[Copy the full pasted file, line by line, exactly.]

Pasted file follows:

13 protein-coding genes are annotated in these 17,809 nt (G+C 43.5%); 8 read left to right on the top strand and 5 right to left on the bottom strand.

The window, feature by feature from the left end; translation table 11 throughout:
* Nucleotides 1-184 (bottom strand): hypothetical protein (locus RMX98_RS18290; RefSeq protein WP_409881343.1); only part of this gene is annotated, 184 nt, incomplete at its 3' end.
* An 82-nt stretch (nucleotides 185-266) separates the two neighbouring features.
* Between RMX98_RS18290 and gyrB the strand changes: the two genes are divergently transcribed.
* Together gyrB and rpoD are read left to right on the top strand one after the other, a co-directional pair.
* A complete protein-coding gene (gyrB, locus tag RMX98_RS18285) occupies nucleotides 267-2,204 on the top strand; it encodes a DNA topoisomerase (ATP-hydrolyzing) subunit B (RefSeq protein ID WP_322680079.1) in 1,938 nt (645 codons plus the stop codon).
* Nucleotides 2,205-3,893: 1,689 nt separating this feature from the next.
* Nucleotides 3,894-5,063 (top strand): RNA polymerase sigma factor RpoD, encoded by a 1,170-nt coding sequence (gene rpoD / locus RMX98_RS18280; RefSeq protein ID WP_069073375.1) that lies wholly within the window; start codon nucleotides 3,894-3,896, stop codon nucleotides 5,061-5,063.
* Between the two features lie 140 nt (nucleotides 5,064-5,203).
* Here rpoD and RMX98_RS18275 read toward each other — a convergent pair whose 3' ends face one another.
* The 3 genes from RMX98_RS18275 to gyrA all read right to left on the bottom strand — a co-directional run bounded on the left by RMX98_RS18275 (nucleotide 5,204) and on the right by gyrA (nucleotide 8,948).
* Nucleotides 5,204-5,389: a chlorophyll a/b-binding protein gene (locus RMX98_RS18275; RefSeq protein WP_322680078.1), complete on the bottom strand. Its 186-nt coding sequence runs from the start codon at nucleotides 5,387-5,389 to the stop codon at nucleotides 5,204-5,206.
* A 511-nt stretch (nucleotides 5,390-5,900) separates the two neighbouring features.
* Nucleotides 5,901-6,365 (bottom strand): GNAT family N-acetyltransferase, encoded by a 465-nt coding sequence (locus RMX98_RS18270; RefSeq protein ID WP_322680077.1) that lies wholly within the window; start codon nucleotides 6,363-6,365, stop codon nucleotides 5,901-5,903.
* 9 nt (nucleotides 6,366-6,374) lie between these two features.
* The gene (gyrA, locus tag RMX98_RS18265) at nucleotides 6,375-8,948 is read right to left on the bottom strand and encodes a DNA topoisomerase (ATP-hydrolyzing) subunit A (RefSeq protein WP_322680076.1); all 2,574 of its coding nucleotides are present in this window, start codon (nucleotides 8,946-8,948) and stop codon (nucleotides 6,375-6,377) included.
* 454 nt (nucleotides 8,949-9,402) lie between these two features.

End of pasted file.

13 protein-coding genes are annotated in these 17,809 nt (G+C 43.5%); 8 read left to right on the top strand and 5 right to left on the bottom strand.

The window, feature by feature from the left end; translation table 11 throughout:
* Nucleotides 1-184 (bottom strand): hypothetical protein (locus RMX98_RS18290; RefSeq protein WP_409881343.1); only part of this gene is annotated, 184 nt, incomplete at its 3' end.
* An 82-nt stretch (nucleotides 185-266) separates the two neighbouring features.
* Between RMX98_RS18290 and gyrB the strand changes: the two genes are divergently transcribed.
* Together gyrB and rpoD are read left to right on the top strand one after the other, a co-directional pair.
* A complete protein-coding gene (gyrB, locus tag RMX98_RS18285) occupies nucleotides 267-2,204 on the top strand; it encodes a DNA topoisomerase (ATP-hydrolyzing) subunit B (RefSeq protein ID WP_322680079.1) in 1,938 nt (645 codons plus the stop codon).
* Nucleotides 2,205-3,893: 1,689 nt separating this feature from the next.
* Nucleotides 3,894-5,063 (top strand): RNA polymerase sigma factor RpoD, encoded by a 1,170-nt coding sequence (gene rpoD / locus RMX98_RS18280; RefSeq protein ID WP_069073375.1) that lies wholly within the window; start codon nucleotides 3,894-3,896, stop codon nucleotides 5,061-5,063.
* Between the two features lie 140 nt (nucleotides 5,064-5,203).
* Here rpoD and RMX98_RS18275 read toward each other — a convergent pair whose 3' ends face one another.
* The 3 genes from RMX98_RS18275 to gyrA all read right to left on the bottom strand — a co-directional run bounded on the left by RMX98_RS18275 (nucleotide 5,204) and on the right by gyrA (nucleotide 8,948).
* Nucleotides 5,204-5,389: a chlorophyll a/b-binding protein gene (locus RMX98_RS18275; RefSeq protein WP_322680078.1), complete on the bottom strand. Its 186-nt coding sequence runs from the start codon at nucleotides 5,387-5,389 to the stop codon at nucleotides 5,204-5,206.
* A 511-nt stretch (nucleotides 5,390-5,900) separates the two neighbouring features.
* Nucleotides 5,901-6,365 (bottom strand): GNAT family N-acetyltransferase, encoded by a 465-nt coding sequence (locus RMX98_RS18270; RefSeq protein ID WP_322680077.1) that lies wholly within the window; start codon nucleotides 6,363-6,365, stop codon nucleotides 5,901-5,903.
* 9 nt (nucleotides 6,366-6,374) lie between these two features.
* The gene (gyrA, locus tag RMX98_RS18265) at nucleotides 6,375-8,948 is read right to left on the bottom strand and encodes a DNA topoisomerase (ATP-hydrolyzing) subunit A (RefSeq protein WP_322680076.1); all 2,574 of its coding nucleotides are present in this window, start codon (nucleotides 8,946-8,948) and stop codon (nucleotides 6,375-6,377) included.
* 454 nt (nucleotides 8,949-9,402) lie between these two features.